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Ukrainians Hail Independence, Gain Recognition

December 3, 1991

KIEV, U.S.S.R (AP) _ Ukrainians rejoiced in their independence vote today and world leaders, including Russia’s Boris Yeltsin, recognized the defiant act that could shatter hopes for preserving the Soviet Union.

″Boris Yeltsin on Tuesday declared recognition by Russia of the independence of Ukraine,″ the Soviet media reported. Yeltsin’s statement said the Ukraine must abide by arms and human rights agreements, as well as bilateral cooperation pacts with Russia.

Recognition by Yeltsin’s government, which has effectively dictated domestic Soviet policy since the failed August coup, could seal Ukrainian secession and remove a diplomatic hurdle for nations considering the step.

President Bush became the first Western leader to congratulate Ukrainian President Leonid Kravchuk personally on Sunday’s independence vote when he called the leader today, said Foreign Minister Anatoly Zlenko.

But Soviet President Mikhail S. Gorbachev issued a dramatic appeal for preserving the nation, warning of possible warfare and ″dire consequences.″

Referring to the breakup of the Soviet Union since the August coup, Gorbachev said: ″This could be a catastrophe for all mankind.″ He was to read the appeal on national television tonight.

His spokesman, Andrei Grachev, said that the republics could have sovereignty and still participate in a future union.

Spurred by nationalism and economic discontent, Ukrainians voted 9-to-1 on Sunday to secede from the union.

Kravchuk indicated there would be no turning back. ″The Soviet Union has disintegrated,″ he told foreign election observers. The former Communist Party leader and Gorbachev ally won a solid victory Sunday in the Ukraine’s first popular presidential election.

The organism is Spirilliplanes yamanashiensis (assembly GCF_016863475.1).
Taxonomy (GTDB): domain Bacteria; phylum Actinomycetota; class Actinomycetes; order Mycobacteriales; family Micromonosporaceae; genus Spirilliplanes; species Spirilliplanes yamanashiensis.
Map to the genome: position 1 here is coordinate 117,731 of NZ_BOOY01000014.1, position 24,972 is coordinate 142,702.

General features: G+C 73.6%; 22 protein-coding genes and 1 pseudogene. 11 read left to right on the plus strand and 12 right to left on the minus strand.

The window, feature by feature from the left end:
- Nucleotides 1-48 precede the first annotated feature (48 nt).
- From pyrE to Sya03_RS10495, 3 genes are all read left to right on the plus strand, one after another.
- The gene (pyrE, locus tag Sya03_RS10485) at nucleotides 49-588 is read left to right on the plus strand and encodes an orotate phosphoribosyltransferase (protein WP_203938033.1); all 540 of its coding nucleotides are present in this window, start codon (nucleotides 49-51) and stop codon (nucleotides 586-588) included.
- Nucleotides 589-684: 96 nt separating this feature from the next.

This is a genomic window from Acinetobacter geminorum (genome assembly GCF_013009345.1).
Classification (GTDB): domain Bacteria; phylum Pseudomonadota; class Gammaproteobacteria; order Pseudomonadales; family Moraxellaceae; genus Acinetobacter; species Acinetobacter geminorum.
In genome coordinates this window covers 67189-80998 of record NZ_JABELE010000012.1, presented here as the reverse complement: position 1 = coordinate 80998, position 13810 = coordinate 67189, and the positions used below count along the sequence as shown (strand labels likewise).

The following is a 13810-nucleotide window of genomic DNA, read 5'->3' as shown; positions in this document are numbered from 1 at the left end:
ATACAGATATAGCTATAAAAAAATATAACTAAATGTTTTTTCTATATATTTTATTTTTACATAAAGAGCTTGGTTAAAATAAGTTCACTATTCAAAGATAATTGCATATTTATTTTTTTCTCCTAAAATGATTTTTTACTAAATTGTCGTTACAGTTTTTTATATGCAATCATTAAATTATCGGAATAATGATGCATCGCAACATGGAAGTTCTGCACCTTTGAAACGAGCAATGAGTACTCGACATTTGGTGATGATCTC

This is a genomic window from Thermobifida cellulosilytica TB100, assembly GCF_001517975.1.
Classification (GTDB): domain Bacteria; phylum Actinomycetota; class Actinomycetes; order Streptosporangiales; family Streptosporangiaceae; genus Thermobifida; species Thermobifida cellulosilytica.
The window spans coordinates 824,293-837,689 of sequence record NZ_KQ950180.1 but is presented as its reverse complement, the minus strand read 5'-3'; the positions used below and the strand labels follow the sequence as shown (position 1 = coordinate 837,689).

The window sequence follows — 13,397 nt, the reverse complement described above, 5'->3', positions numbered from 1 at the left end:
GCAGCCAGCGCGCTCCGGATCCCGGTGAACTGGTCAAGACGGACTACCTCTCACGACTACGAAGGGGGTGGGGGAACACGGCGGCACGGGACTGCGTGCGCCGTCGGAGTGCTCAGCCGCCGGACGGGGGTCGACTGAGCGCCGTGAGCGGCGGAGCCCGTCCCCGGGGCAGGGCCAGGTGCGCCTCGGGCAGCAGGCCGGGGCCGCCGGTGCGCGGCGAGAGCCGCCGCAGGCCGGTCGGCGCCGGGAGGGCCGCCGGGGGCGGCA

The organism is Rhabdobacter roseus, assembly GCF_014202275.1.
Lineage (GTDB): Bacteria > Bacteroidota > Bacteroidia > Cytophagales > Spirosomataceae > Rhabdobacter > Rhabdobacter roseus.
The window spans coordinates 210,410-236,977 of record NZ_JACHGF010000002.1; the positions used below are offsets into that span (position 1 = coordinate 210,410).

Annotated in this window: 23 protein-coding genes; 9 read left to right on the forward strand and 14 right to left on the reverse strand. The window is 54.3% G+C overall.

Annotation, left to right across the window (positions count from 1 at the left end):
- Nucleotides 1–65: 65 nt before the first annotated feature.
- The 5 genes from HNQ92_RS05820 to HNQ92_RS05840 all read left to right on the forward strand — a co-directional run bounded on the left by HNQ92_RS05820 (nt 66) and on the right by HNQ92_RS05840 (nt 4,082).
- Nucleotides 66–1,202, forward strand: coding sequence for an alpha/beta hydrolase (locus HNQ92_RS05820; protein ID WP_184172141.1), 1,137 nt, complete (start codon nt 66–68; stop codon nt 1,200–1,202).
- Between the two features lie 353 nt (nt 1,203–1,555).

Ukrainian television ended Monday’s broadcasts by playing ″The Ukraine Has Not Died Yet,″ a once-banned nationalist anthem.

The Ukrainian parliament was expected to accept the results of the referendum on Thursday. It voted Aug. 24 to declare independence in the power vacuum that followed the collapse of the hard-line coup against Gorbachev.

Poland, which borders the Ukraine, was the first nation to recognize the independent state and said it expected ″good neighborly relations.″

The United States has made it clear that it will recognize the Ukraine, and Canada and Sweden have said they are preparing to establish diplomatic ties. Hungary and Denmark announced similar plans today.

Zlenko, the Ukrainian foreign minister, said Kravchuk will meet with Yeltsin on Saturday. ″The problem of internal and external policy will be discussed ... and future relations will be defined, particularly with Russia,″ he told reporters at the Ukrainian Foreign Ministry.

The U.S. assistant secretary of state for European affairs, Thomas Niles, will travel to the Ukraine this week to meet with Ukrainian leaders and discuss new relations.

Niles said Monday on the PBS ″MacNeil/Lehrer Newshour″ that he would probably travel to Kiev on Wednesday or Thursday to express U.S. concerns, such as arms control and human rights policies. White House spokesman Marlin Fitzwater said on Monday that Secretary of State James A. Baker III will visit Moscow and Kiev later this month to discuss the transition to independence.

Zlenko formally announced that the Ukraine will uphold all international treaties that were agreed to by the Soviet Union, including the Strategic Arms Reduction Treaty covering long-range missiles. He also said the Ukraine would honor human rights, protect ethnic minorities, respect current borders and pay its share of the Soviet foreign debt.

Kravchuk has said the Ukraine would establish collective control of Soviet nuclear weapons with Russia, Byelorussia and Kazakhstan - the other republics where Soviet nuclear warheads are based.

The Ukraine has 1.3 million Soviet soldiers, 176 ballistic nuclear missiles and one-third of the Soviet Union’s tactical nuclear weapons based on its territory.

About 90 percent of the Ukraine’s 37.5 million eligible borders turned out Sunday and 90.5 percent of them voted ″yes″ on the independence referendum, the Central Election Commission reported.

Kravchuk, 57, was elected with about 60 percent of the vote, well ahead of former dissident Vyacheslav Chornovil, the closest challenger in a field of six candidates, all of whom endorsed the secession drive.

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